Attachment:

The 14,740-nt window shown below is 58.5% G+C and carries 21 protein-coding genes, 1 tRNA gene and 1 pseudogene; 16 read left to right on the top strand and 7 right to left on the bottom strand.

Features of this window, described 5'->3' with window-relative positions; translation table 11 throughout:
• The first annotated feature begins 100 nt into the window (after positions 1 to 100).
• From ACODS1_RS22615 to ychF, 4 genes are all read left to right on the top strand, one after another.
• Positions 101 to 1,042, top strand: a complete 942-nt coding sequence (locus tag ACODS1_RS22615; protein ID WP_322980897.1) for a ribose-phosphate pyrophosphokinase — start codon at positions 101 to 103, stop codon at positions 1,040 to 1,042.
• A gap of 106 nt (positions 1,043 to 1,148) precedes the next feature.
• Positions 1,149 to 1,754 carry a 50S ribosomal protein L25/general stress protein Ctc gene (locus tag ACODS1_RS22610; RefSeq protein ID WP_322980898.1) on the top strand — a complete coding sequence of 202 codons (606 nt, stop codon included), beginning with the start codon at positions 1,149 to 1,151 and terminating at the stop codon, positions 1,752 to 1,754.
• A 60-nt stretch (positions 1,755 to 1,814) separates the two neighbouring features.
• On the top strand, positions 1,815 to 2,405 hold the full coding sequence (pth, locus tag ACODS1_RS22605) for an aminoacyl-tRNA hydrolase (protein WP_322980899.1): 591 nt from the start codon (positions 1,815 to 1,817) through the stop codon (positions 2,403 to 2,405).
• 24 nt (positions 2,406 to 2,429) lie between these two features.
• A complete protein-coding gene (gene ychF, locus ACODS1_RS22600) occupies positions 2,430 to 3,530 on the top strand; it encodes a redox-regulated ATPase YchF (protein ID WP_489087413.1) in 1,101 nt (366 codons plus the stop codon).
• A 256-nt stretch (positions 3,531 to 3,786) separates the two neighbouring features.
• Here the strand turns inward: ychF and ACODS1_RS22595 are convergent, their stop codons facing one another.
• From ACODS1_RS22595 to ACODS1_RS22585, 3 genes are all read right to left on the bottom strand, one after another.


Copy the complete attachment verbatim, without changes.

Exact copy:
The 14,740-nt window shown below is 58.5% G+C and carries 21 protein-coding genes, 1 tRNA gene and 1 pseudogene; 16 read left to right on the top strand and 7 right to left on the bottom strand.

Features of this window, described 5'->3' with window-relative positions; translation table 11 throughout:
• The first annotated feature begins 100 nt into the window (after positions 1 to 100).
• From ACODS1_RS22615 to ychF, 4 genes are all read left to right on the top strand, one after another.
• Positions 101 to 1,042, top strand: a complete 942-nt coding sequence (locus tag ACODS1_RS22615; protein ID WP_322980897.1) for a ribose-phosphate pyrophosphokinase — start codon at positions 101 to 103, stop codon at positions 1,040 to 1,042.
• A gap of 106 nt (positions 1,043 to 1,148) precedes the next feature.
• Positions 1,149 to 1,754 carry a 50S ribosomal protein L25/general stress protein Ctc gene (locus tag ACODS1_RS22610; RefSeq protein ID WP_322980898.1) on the top strand — a complete coding sequence of 202 codons (606 nt, stop codon included), beginning with the start codon at positions 1,149 to 1,151 and terminating at the stop codon, positions 1,752 to 1,754.
• A 60-nt stretch (positions 1,755 to 1,814) separates the two neighbouring features.
• On the top strand, positions 1,815 to 2,405 hold the full coding sequence (pth, locus tag ACODS1_RS22605) for an aminoacyl-tRNA hydrolase (protein WP_322980899.1): 591 nt from the start codon (positions 1,815 to 1,817) through the stop codon (positions 2,403 to 2,405).
• 24 nt (positions 2,406 to 2,429) lie between these two features.
• A complete protein-coding gene (gene ychF, locus ACODS1_RS22600) occupies positions 2,430 to 3,530 on the top strand; it encodes a redox-regulated ATPase YchF (protein ID WP_489087413.1) in 1,101 nt (366 codons plus the stop codon).
• A 256-nt stretch (positions 3,531 to 3,786) separates the two neighbouring features.
• Here the strand turns inward: ychF and ACODS1_RS22595 are convergent, their stop codons facing one another.
• From ACODS1_RS22595 to ACODS1_RS22585, 3 genes are all read right to left on the bottom strand, one after another.